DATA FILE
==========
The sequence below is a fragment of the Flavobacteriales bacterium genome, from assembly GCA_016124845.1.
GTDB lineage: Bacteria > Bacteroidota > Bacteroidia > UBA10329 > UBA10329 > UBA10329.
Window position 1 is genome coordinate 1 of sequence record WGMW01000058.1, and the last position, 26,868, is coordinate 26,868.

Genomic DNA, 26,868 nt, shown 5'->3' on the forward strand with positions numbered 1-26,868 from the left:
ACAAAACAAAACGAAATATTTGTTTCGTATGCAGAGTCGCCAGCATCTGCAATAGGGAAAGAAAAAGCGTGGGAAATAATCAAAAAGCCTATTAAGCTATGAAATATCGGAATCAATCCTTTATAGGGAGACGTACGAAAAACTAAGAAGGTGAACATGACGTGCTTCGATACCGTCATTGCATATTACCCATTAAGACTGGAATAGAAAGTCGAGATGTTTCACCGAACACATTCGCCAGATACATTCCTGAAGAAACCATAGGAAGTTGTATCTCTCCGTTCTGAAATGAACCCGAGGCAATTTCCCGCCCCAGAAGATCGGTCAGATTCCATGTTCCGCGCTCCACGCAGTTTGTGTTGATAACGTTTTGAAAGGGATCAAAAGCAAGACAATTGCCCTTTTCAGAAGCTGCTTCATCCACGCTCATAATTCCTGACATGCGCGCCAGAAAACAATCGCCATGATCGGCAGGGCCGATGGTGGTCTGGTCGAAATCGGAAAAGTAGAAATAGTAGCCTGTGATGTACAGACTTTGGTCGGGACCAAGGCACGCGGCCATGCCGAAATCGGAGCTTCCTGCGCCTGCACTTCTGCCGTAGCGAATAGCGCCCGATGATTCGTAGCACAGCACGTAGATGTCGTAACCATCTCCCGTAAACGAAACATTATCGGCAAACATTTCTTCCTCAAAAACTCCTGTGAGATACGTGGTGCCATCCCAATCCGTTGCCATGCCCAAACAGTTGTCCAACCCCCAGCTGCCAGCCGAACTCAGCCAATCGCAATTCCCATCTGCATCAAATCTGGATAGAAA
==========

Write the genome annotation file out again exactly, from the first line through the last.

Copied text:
The sequence below is a fragment of the Flavobacteriales bacterium genome, from assembly GCA_016124845.1.
GTDB lineage: Bacteria > Bacteroidota > Bacteroidia > UBA10329 > UBA10329 > UBA10329.
Window position 1 is genome coordinate 1 of sequence record WGMW01000058.1, and the last position, 26,868, is coordinate 26,868.

Genomic DNA, 26,868 nt, shown 5'->3' on the forward strand with positions numbered 1-26,868 from the left:
ACAAAACAAAACGAAATATTTGTTTCGTATGCAGAGTCGCCAGCATCTGCAATAGGGAAAGAAAAAGCGTGGGAAATAATCAAAAAGCCTATTAAGCTATGAAATATCGGAATCAATCCTTTATAGGGAGACGTACGAAAAACTAAGAAGGTGAACATGACGTGCTTCGATACCGTCATTGCATATTACCCATTAAGACTGGAATAGAAAGTCGAGATGTTTCACCGAACACATTCGCCAGATACATTCCTGAAGAAACCATAGGAAGTTGTATCTCTCCGTTCTGAAATGAACCCGAGGCAATTTCCCGCCCCAGAAGATCGGTCAGATTCCATGTTCCGCGCTCCACGCAGTTTGTGTTGATAACGTTTTGAAAGGGATCAAAAGCAAGACAATTGCCCTTTTCAGAAGCTGCTTCATCCACGCTCATAATTCCTGACATGCGCGCCAGAAAACAATCGCCATGATCGGCAGGGCCGATGGTGGTCTGGTCGAAATCGGAAAAGTAGAAATAGTAGCCTGTGATGTACAGACTTTGGTCGGGACCAAGGCACGCGGCCATGCCGAAATCGGAGCTTCCTGCGCCTGCACTTCTGCCGTAGCGAATAGCGCCCGATGATTCGTAGCACAGCACGTAGATGTCGTAACCATCTCCCGTAAACGAAACATTATCGGCAAACATTTCTTCCTCAAAAACTCCTGTGAGATACGTGGTGCCATCCCAATCCGTTGCCATGCCCAAACAGTTGTCCAACCCCCAGCTGCCAGCCGAACTCAGCCAATCGCAATTCCCATCTGCATCAAATCTGGATAGAAA